Time to address sexual harassment

Time to address sexual harassment

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Time to address sexual harassment

Over recent years, gender equality and sexual harassment have very much been in the news. That gave rise to our own National Inquiry into Sexual Harassment in Australian Workplaces undertaken by the Australian Human Rights Commission.

Last year, they released the Respect@Work Report on the findings from that inquiry which included:. 

  • that sexual harassment is rife in Australian workplaces and
  • that fundamental systemic change is necessary to protect women’s safety at work and participation in the workforce.

On 10 September 2021, our federal parliament passed the Sex Discrimination and Fair Work (Respect at Work) Amendment Act 2021 which, among other measures, provided the Fair Work Commission with new powers to receive complaints of sexual harassment and to issue orders for the sexual harassment to stop.

These powers (which are similar to those that the FWC already has for issuing orders to stop bullying) came into operation on 11 November 2021.

What is sexual harassment?

A person sexually harasses another person if they:

  • make an unwelcome sexual advance
  • make an unwelcome request for sexual favours
  • engage in other unwelcome conduct of a sexual nature in relation to the person harassed.

The first two of those are things that any reasonable person would see as clearly falling into the category of sexual harassment. It is the third one “unwelcome conduct of a sexual nature” that gets a bit murkier. Some examples of such conduct might include:

  • sexually suggestive comments or jokes;
  • intrusive questions about private life or physical appearance;
  • unwanted invitations to go on dates;
  • unwanted written declarations of love;
  • sending sexually explicit or suggestive pictures or gifts to a worker, or displaying sexually explicit or suggestive pictures, posters, screensavers or objects in the work environment;
  • intimidating or threatening behaviours such as inappropriate staring or leering, sexual gestures, or following, watching or loitering;
  • inappropriate physical contact, such as deliberately brushing up against a person, or unwelcome touching, hugging, cornering or kissing;
  • sexually explicit or suggestive emails, SMS or social media (including the use of emojis with sexual connotations), indecent phone calls, circulating pornography or other sexually graphic imagery, or sharing or threatening to share intimate images or film without consent.

So it isn’t just a question of someone trying to pressure someone into having sex, it is anything of a sexual nature which would potentially make someone uncomfortable whether in the physical or virtual workplace or online and on social media.

Who is covered by the legislation?

The legislation uses the definition of a worker under the federal “Work Health and Safety Act 2011” to describe who can make an application to stop sexual harassment. This includes:

  • an employee including an outworker, apprentice or trainee
  • a contractor or subcontractor (and their employees)
  • an employee of a labour hire company working in your business
  • a student gaining work experience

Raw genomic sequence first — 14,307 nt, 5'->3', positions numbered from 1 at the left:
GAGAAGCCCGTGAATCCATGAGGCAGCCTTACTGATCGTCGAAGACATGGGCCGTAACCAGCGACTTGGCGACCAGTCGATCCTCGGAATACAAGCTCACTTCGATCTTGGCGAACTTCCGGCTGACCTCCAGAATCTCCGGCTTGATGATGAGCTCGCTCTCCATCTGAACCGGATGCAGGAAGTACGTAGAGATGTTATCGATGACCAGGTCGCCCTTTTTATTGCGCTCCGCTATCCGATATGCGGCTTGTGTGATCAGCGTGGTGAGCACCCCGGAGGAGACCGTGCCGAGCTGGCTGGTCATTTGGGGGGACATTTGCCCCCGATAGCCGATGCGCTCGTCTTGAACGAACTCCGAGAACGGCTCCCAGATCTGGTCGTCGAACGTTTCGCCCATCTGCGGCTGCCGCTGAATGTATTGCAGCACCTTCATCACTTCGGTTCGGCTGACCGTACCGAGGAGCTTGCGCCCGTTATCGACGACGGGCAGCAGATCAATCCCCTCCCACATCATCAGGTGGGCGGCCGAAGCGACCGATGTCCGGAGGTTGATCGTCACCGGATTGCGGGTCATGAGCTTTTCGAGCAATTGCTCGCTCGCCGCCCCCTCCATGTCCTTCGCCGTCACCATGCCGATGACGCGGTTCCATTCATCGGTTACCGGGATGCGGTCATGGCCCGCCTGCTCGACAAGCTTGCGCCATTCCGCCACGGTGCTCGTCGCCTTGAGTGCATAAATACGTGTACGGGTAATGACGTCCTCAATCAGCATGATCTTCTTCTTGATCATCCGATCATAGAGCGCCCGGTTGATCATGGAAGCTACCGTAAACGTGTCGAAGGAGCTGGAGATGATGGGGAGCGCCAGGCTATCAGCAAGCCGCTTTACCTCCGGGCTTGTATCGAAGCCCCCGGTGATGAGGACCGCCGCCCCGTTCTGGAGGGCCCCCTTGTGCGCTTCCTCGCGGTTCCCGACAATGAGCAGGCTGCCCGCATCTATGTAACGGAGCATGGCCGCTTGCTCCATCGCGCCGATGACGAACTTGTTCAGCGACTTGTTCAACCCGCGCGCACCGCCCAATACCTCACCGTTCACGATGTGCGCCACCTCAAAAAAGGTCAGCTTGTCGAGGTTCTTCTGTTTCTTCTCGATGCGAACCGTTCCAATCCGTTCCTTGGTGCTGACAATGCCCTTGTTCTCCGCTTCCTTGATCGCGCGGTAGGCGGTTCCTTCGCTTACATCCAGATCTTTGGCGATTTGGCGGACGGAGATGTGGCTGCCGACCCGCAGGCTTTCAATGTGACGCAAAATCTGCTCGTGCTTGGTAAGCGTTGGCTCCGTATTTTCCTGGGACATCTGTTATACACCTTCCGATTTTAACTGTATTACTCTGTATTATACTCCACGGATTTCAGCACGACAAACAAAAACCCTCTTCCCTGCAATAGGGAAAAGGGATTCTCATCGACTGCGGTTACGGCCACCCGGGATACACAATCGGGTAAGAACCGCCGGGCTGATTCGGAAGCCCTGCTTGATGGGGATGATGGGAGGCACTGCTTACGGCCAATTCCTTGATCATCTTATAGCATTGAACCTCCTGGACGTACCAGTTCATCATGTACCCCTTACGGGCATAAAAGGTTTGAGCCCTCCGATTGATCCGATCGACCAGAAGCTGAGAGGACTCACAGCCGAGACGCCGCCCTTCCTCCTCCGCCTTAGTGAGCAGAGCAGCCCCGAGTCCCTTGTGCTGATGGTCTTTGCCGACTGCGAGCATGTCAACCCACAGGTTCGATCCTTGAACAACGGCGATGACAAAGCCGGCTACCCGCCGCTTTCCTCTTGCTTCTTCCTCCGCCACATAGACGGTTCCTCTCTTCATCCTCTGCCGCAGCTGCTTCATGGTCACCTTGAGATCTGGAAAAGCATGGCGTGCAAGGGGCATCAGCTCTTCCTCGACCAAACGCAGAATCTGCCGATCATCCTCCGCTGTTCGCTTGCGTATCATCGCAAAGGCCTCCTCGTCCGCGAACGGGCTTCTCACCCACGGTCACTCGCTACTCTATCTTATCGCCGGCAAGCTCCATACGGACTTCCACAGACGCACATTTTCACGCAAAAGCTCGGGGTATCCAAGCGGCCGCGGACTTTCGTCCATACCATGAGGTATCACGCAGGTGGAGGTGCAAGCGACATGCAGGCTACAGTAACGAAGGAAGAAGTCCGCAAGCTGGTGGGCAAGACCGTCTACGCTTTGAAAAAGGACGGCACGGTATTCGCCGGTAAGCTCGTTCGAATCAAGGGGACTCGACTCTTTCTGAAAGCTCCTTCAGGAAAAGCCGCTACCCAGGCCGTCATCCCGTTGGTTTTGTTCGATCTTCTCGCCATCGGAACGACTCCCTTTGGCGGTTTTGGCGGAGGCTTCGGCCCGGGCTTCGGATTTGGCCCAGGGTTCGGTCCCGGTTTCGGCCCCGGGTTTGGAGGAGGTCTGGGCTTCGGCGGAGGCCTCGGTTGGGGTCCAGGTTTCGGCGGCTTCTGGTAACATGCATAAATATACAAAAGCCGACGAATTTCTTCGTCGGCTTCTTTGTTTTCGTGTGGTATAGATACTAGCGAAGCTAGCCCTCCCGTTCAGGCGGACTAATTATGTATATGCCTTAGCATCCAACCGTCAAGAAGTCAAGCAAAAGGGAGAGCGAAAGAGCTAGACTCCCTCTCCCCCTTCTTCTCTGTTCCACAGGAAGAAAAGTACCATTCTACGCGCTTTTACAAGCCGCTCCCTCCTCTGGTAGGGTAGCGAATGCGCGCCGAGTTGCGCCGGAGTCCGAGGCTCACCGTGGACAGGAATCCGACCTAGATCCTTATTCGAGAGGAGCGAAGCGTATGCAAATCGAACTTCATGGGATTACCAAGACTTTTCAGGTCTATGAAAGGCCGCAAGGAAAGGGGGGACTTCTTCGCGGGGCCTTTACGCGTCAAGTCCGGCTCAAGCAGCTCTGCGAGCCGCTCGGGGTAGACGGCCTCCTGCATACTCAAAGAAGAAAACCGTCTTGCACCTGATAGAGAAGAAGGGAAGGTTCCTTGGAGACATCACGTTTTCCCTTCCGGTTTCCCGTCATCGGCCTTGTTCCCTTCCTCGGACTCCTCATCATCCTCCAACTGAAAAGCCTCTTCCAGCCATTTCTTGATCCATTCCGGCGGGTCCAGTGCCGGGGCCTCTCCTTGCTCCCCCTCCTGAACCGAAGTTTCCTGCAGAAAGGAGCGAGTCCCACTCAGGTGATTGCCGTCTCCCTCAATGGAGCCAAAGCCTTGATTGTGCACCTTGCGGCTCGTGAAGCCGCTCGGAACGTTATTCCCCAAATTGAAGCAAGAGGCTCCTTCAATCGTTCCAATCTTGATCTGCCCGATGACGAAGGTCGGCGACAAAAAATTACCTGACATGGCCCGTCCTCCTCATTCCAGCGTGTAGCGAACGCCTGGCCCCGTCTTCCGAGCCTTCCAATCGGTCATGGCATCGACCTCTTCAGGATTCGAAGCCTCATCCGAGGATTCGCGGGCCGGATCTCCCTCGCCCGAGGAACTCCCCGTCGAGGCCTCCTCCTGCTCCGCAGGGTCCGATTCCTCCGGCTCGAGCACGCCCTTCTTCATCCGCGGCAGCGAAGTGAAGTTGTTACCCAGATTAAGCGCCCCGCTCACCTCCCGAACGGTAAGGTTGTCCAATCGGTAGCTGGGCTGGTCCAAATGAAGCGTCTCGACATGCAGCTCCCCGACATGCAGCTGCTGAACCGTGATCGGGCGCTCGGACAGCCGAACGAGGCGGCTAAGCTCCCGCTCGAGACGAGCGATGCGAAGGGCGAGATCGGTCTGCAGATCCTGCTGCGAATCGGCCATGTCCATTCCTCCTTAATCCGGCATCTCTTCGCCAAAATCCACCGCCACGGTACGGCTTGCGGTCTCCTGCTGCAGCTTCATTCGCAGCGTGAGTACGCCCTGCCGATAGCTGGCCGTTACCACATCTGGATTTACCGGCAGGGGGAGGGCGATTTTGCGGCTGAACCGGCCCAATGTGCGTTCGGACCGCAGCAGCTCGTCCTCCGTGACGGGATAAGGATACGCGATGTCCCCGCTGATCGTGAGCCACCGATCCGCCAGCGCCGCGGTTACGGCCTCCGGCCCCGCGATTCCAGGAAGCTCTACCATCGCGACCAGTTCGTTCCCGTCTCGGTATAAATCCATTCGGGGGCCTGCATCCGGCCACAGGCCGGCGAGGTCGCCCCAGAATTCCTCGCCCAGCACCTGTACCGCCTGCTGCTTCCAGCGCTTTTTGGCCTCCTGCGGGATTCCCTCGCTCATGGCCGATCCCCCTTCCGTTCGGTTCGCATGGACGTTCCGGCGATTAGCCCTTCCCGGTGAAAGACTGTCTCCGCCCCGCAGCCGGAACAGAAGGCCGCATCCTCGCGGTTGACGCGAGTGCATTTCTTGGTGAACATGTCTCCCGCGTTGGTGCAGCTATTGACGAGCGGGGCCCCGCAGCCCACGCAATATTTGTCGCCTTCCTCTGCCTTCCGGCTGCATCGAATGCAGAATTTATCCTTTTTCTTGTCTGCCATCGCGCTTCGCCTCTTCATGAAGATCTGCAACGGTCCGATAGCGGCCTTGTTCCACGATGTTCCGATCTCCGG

• some volunteers

Importantly, when it comes to the identity of the alleged perpetrator of sexual harassment, the same broad context applies – anyone who the applicant comes into contact with as part of their work can be the alleged instigator of sexual harassment. This includes workplace visitors, customers and suppliers and their employees or sub-contractors.

What criteria must be satisfied for the FWC to issue orders to stop sexual harassment?

For the FWC to be able to make an order to stop sexual harassment, it must be satisfied not only that a worker has been sexually harassed at work by an individual or individuals (the persons named in the application), but also that there is a risk that the worker will continue to be sexually harassed at work by that individual or those individuals. 

What can the FWC order?

There is the ability for the parties to an application to agree on consent orders to resolve the matter and they are then bound to comply with those consent orders.

For example, the parties could agree to:

  • changes in work arrangements, including in lines of reporting
  • an apology
  • a reference or statement of service (if the employment relationship has ended)
  • commitments by the employer or principal to investigate a complaint or to train staff or to review and update its policies or conduct a workplace risk assessment.

This list is not exclusive and what is agreed will depend on the specific circumstances of the case and the workplace in question.

The focus for the FWC is to try to assure the future safety of the applicant from the sexual harassment complained of.

So, in these cases, the FWC does not have powers to award compensation or, for an employee who has resigned or been terminated, to direct reinstatement.

What should employers do?

The first thing that all employers need to do is to accept the reality that sexual harassment is probably happening in your workplace in one form or another and that you have a legal responsibility to stop it.

Secondly, educate yourself and your management team about sexual harassment, your responsibilities and what you need to do to assure a workplace free of sexual harassment.